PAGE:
A visit to the holographic show at the tourist information centre explains the town’s war history and the Japanese breakout that occurred there. We are surprised to learn that Italians and Indonesians were also housed at the Cowra POW camp during World War Two. The Italians worked the local farms and became popular with the locals. The Indonesian families had been considered a threat by the Dutch and thus were held on their behalf. The people of Cowra have retained their humanitarian values all these years and Australia’s UN World Peace Bell sits proudly outside the civic centre, the only one in the world not mounted in a capital city.
After another freezing cold night, we wake to a frost. In fact it is so cold in the showers that everything hurts, or is that just age. All rugged up we visit the Japanese Gardens. The cherry trees are bursting with blossom and it is so pretty we could have spent the whole morning there enjoying the peace and solitude. We learn that it was designed by a Japanese landscape architect and has been built so that every waterfall has a different sound. The dew is glistening on the lawns and parrots are chattering in the gum trees it is truly beautiful.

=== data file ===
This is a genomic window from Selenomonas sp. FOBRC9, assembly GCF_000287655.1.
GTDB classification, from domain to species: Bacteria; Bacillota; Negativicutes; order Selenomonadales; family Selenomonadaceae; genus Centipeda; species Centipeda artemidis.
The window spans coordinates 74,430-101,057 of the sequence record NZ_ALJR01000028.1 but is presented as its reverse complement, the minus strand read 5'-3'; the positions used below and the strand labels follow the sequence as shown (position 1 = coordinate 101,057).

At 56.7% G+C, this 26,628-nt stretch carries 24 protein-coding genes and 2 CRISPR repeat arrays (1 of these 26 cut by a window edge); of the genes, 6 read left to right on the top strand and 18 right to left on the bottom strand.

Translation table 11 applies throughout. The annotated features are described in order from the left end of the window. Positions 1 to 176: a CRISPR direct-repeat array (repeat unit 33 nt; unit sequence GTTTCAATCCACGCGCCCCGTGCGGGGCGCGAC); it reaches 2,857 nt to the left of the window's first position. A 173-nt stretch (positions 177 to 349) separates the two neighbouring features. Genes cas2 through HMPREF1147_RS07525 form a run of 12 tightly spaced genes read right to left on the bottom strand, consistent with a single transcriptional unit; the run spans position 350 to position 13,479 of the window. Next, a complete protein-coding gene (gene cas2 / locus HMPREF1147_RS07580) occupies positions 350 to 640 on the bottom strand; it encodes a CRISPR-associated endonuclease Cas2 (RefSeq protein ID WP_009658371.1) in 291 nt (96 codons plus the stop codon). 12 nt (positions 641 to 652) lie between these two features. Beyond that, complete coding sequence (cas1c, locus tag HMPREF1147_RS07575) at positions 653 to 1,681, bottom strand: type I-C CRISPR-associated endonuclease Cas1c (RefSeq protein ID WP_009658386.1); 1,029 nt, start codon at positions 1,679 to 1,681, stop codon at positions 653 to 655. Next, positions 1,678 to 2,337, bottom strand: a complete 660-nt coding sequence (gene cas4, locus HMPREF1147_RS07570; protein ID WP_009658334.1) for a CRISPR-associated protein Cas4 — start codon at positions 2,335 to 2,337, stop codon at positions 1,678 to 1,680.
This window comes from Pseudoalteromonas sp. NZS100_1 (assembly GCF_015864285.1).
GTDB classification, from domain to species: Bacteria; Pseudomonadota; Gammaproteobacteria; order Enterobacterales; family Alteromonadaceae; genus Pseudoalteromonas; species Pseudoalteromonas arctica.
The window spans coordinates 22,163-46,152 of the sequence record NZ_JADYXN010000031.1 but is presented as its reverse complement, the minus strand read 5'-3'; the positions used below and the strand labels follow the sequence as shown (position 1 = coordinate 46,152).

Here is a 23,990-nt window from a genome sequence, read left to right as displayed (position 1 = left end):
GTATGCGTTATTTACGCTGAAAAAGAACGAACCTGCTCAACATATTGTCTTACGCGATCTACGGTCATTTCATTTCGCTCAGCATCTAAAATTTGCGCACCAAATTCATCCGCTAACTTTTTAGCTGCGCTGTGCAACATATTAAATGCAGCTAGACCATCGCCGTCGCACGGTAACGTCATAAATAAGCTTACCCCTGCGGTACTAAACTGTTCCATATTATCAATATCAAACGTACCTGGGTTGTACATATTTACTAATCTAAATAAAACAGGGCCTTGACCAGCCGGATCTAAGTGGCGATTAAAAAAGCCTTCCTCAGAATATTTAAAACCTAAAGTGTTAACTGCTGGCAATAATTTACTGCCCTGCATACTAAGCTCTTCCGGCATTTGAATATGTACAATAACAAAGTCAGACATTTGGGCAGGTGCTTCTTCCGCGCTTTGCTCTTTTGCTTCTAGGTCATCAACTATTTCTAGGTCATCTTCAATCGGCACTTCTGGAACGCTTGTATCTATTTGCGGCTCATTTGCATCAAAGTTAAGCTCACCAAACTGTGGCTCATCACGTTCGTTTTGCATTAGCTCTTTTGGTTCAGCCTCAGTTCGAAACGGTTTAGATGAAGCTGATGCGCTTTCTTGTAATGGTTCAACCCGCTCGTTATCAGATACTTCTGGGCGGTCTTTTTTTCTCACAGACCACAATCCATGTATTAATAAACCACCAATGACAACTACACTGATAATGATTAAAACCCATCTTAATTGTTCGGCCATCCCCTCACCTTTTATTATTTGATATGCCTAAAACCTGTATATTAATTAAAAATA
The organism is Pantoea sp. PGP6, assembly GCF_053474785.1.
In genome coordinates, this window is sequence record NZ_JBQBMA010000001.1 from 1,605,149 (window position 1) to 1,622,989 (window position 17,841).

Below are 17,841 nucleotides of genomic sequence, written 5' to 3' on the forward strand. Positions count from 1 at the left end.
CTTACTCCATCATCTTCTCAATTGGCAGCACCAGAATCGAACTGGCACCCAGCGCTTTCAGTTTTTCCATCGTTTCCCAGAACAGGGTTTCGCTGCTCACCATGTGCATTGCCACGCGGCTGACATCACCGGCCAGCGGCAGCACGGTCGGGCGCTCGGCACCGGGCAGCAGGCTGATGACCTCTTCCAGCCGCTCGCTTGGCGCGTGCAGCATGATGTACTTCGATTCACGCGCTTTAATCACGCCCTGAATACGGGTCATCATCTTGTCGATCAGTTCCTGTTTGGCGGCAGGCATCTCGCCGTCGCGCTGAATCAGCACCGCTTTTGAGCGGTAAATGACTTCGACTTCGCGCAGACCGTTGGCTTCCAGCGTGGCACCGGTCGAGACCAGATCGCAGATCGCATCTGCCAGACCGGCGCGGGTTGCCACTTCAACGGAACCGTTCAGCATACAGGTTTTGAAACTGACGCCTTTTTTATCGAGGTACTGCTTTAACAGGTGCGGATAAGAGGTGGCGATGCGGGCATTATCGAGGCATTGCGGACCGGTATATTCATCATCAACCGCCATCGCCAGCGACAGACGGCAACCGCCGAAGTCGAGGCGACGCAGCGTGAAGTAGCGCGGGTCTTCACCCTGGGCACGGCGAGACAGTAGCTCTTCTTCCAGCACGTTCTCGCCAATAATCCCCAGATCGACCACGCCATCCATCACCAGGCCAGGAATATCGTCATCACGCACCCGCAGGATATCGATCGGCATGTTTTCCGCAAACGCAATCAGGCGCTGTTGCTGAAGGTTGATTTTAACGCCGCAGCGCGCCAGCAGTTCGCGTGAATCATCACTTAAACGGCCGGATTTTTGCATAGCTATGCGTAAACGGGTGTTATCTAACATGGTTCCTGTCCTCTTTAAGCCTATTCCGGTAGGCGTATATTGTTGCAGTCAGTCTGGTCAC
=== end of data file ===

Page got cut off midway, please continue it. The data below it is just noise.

There is little left to see at the POW camp so we pay our respects at the war cemetery not far away. All of the Japanese soldiers killed during wartime on Australian soil are buried here and the people of Cowra have maintained the graves all along. Australian soldiers who died at Cowra are also buried here. There are fresh flowers from Japanese dignitaries on the graves of both nationalities and incense slowly burns.